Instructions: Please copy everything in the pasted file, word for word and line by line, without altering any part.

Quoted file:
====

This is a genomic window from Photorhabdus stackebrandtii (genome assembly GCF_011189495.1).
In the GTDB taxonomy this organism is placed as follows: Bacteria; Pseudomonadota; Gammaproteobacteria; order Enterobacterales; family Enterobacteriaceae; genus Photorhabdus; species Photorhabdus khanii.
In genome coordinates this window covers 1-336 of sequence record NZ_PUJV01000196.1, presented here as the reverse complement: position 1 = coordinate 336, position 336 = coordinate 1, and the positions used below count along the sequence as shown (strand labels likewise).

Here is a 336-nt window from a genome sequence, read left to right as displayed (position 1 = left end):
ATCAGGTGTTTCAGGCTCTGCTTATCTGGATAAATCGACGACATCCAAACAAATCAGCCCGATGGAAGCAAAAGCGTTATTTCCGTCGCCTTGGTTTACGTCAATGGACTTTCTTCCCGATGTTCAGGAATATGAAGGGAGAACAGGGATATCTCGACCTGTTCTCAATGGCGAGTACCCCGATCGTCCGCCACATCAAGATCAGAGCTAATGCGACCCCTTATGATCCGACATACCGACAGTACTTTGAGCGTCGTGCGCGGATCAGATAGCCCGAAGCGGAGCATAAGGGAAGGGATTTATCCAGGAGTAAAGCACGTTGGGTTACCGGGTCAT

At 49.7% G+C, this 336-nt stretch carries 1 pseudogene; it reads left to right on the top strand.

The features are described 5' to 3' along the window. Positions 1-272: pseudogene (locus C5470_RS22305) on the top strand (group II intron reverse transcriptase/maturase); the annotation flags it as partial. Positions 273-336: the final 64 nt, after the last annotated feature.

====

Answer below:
This is a genomic window from Photorhabdus stackebrandtii (genome assembly GCF_011189495.1).
In the GTDB taxonomy this organism is placed as follows: Bacteria; Pseudomonadota; Gammaproteobacteria; order Enterobacterales; family Enterobacteriaceae; genus Photorhabdus; species Photorhabdus khanii.
In genome coordinates this window covers 1-336 of sequence record NZ_PUJV01000196.1, presented here as the reverse complement: position 1 = coordinate 336, position 336 = coordinate 1, and the positions used below count along the sequence as shown (strand labels likewise).

Here is a 336-nt window from a genome sequence, read left to right as displayed (position 1 = left end):
ATCAGGTGTTTCAGGCTCTGCTTATCTGGATAAATCGACGACATCCAAACAAATCAGCCCGATGGAAGCAAAAGCGTTATTTCCGTCGCCTTGGTTTACGTCAATGGACTTTCTTCCCGATGTTCAGGAATATGAAGGGAGAACAGGGATATCTCGACCTGTTCTCAATGGCGAGTACCCCGATCGTCCGCCACATCAAGATCAGAGCTAATGCGACCCCTTATGATCCGACATACCGACAGTACTTTGAGCGTCGTGCGCGGATCAGATAGCCCGAAGCGGAGCATAAGGGAAGGGATTTATCCAGGAGTAAAGCACGTTGGGTTACCGGGTCAT

At 49.7% G+C, this 336-nt stretch carries 1 pseudogene; it reads left to right on the top strand.

The features are described 5' to 3' along the window. Positions 1-272: pseudogene (locus C5470_RS22305) on the top strand (group II intron reverse transcriptase/maturase); the annotation flags it as partial. Positions 273-336: the final 64 nt, after the last annotated feature.